The temple mount is not always open to foreigners, but right now, there is enough peace between the Palestinians and Jews that we were granted access. As we made our way up the steep ramp from the site of the Western Wailing Wall to the top of the Temple Mount, a Jewish man below shouted “Remember, it is not the Muslims who are discriminated against, it is the Jews!” For the time being, I could make nothing of that comment, but that would change soon.

    As we walked through the archway onto the Temple Mount, we were greeted with very contrasting impressions. We were surrounded by lush gardens, beautiful fountains and breathtaking architecture. But the tranquility was broken by large groups of old men in traditional Muslim garb chanting to Allah, heavily armed soldiers shouting various things at various people, and Muslim women chanting loud prayers in high-pitched voices.

    We weren’t quite sure what to think. Or how to feel.

    We made our way around the mount, ourselves being shouted at a few times for stepping where we were not supposed to step or trying to go where we were not supposed to go. It was very tense, and this feeling was exacerbated when a group of Jews came onto the Temple Mount and all eyes turned to them. Most Jews are forbidden on the Temple Mount (and I suspect many would not be caught dead there), but some choose to go anyway to get that much closer to the Holy of Holies.

    As they entered the courtyards, the chanting Muslim women started yelling at the Jews in screams of anger, running over and shaking fists. This caught everyone’s attention and suddenly, a group of men reading from the Koran abandoned their studies and started to close in as well. Shouts of “Allahu Akbar” (Allah is greater) filled the air from both men and women. The Jews were immediately surrounded by security police who escorted them to a corner of the Temple Mount where they could worship, unmolested by the Muslims. The fray died down and we scurried down to the safety of less tense places.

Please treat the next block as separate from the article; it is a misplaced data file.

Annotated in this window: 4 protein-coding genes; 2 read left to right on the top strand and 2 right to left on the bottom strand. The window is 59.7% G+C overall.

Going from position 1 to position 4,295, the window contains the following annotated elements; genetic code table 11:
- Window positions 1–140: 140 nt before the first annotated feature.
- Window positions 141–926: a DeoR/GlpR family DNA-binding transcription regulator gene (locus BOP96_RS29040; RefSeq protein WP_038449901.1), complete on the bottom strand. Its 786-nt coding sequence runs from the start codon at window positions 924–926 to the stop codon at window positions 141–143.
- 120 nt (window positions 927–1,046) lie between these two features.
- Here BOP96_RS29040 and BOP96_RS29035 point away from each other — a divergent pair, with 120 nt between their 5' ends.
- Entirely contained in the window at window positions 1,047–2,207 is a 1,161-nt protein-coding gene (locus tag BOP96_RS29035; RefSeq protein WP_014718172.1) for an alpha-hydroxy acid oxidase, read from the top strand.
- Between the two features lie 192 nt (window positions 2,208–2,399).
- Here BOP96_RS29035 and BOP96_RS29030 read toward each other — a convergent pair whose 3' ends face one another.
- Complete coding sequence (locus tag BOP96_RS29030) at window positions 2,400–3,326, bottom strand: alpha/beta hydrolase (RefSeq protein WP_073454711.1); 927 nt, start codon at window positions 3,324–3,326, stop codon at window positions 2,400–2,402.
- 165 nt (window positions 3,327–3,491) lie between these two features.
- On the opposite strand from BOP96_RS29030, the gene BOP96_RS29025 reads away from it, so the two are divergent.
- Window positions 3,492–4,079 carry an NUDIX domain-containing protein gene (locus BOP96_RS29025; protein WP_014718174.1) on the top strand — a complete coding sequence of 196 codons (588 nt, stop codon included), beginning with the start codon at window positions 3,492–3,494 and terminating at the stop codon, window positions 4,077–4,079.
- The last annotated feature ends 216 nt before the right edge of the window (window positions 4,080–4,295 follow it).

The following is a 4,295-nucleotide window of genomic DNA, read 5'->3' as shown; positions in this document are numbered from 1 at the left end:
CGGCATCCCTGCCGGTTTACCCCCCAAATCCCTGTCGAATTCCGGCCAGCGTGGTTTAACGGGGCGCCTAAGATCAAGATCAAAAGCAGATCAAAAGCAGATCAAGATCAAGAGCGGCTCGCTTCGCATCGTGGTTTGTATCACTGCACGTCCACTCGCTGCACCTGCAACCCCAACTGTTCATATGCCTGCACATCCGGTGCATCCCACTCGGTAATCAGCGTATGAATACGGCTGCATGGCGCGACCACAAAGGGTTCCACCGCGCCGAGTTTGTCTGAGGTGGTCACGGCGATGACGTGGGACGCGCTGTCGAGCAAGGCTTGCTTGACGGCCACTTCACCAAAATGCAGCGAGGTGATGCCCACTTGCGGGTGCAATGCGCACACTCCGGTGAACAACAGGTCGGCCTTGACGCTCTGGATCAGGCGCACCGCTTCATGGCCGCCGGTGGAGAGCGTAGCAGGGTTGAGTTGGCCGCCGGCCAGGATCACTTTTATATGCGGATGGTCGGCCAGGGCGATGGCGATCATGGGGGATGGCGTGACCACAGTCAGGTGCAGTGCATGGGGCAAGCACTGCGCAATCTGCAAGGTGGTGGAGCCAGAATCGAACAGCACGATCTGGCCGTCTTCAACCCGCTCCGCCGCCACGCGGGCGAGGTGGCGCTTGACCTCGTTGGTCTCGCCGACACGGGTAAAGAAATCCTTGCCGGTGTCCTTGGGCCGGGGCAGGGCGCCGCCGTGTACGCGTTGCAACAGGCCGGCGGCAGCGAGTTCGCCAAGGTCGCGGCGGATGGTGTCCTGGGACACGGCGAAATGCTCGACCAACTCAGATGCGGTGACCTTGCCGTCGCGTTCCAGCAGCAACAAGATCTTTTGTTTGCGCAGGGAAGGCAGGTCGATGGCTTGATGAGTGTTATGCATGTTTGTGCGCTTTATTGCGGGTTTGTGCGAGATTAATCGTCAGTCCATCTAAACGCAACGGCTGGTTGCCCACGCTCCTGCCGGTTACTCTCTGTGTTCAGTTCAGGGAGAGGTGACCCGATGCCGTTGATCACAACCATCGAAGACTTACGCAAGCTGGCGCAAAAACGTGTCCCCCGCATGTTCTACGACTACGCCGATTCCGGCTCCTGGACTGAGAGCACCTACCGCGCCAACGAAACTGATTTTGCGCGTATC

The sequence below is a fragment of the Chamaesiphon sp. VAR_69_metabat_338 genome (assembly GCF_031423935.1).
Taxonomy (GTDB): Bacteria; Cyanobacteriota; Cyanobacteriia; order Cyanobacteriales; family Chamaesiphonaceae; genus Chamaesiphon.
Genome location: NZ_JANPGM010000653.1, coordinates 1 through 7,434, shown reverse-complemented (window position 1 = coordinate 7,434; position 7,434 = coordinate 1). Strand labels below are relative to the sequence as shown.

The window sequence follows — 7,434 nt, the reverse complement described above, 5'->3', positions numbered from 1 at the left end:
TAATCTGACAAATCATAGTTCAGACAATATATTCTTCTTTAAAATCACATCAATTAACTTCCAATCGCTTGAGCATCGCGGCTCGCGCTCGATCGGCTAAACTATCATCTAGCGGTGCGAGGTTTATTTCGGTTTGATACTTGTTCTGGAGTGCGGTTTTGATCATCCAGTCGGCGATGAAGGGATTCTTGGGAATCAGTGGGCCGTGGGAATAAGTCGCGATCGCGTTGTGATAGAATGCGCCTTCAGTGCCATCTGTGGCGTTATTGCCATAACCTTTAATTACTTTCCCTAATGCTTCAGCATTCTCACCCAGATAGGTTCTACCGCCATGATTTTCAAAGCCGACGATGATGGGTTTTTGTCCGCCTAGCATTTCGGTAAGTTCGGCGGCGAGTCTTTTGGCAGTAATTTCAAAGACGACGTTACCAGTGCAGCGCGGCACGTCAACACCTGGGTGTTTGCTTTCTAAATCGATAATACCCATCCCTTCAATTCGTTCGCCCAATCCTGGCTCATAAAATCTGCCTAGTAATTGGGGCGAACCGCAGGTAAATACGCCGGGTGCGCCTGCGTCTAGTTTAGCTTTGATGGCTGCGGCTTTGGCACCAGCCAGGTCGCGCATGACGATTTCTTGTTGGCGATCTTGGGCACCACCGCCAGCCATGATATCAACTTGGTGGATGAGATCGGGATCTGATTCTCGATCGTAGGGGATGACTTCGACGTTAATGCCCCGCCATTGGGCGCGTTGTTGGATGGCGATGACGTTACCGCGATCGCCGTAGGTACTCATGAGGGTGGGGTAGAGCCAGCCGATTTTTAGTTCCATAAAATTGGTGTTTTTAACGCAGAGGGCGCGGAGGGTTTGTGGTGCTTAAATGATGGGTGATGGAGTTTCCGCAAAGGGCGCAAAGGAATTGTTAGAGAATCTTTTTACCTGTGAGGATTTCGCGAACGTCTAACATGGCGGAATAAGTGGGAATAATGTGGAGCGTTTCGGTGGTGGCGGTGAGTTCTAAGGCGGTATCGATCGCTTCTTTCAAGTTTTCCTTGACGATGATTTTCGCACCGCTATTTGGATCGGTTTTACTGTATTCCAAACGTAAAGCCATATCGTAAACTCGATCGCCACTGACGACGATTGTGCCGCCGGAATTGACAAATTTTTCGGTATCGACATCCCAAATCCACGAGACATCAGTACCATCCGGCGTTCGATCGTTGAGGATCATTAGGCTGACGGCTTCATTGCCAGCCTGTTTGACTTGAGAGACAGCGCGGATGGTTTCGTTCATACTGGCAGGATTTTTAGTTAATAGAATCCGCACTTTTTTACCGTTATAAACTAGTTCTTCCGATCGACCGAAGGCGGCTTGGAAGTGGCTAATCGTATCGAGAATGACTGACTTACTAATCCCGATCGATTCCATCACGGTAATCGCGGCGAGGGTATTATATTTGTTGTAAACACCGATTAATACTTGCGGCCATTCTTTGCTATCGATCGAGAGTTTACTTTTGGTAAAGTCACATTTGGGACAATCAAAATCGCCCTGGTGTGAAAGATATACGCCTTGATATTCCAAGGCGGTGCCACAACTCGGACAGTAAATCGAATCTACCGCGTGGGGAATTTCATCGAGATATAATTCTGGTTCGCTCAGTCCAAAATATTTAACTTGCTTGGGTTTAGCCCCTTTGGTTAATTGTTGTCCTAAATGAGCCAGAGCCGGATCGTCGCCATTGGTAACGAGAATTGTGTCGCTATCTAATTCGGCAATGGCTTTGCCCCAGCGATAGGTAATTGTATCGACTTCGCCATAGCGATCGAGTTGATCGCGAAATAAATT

As I watched this unfold the man’s words echoed in my ears, “It is not the Muslims who are discriminated against, it is the Jews!” and I had new insight. This hatred has existed for a long time and there is nothing easy about the answer. Both faith traditions lay some valid claim to this area. But, as we walked away, it was so obvious that all was not right with the world. Shalom was not here.

    There was once another ancient conflict between the Jews and a group of people called the Samaritans. Jesus addressed it in John 4 “Woman, believe me, the hour is coming when neither on this mountain nor in Jerusalem will you worship the Father. You worship what you do not know; we worship what we know, for salvation is from the Jews. But the hour is coming, and is now here, when the true worshipers will worship the Father in spirit and truth, for the Father is seeking such people to worship him. God is spirit, and those who worship him must worship in spirit and truth.”

    And the heaviness of the day was lifted as our team broke bread together over dinner. Although it isn’t always obvious, things are going according to plan.

    I won't be posting for the next few days. We take a field trip to the south and the Negev, a stark desert regions. Temperatures of 110+ to be expected. I'll keep good notes though and post when I return to Jerusalem.

    In the mean time, Shalom!
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  • Day15

    Excavations, Holy Sepulcher

    May 21, 2015 in Israel ⋅

    We woke up early this morning and headed back out into the Old City. This time we went to visit the excavations in the area of the southern side of the western wall (Temple Mount Excavations). We sat on the steps that used to lead up to the temple, the probable location where Jesus taught and learned as a 12 year old. This was also the likely location of Peter’s sermon at Pentecost in Acts 2. We read Peter’s sermon from the steps and listened in as Peter pointed behind himself to David’s tomb. We could see the tomb from where we sat and it was not hard to imagine that we were there.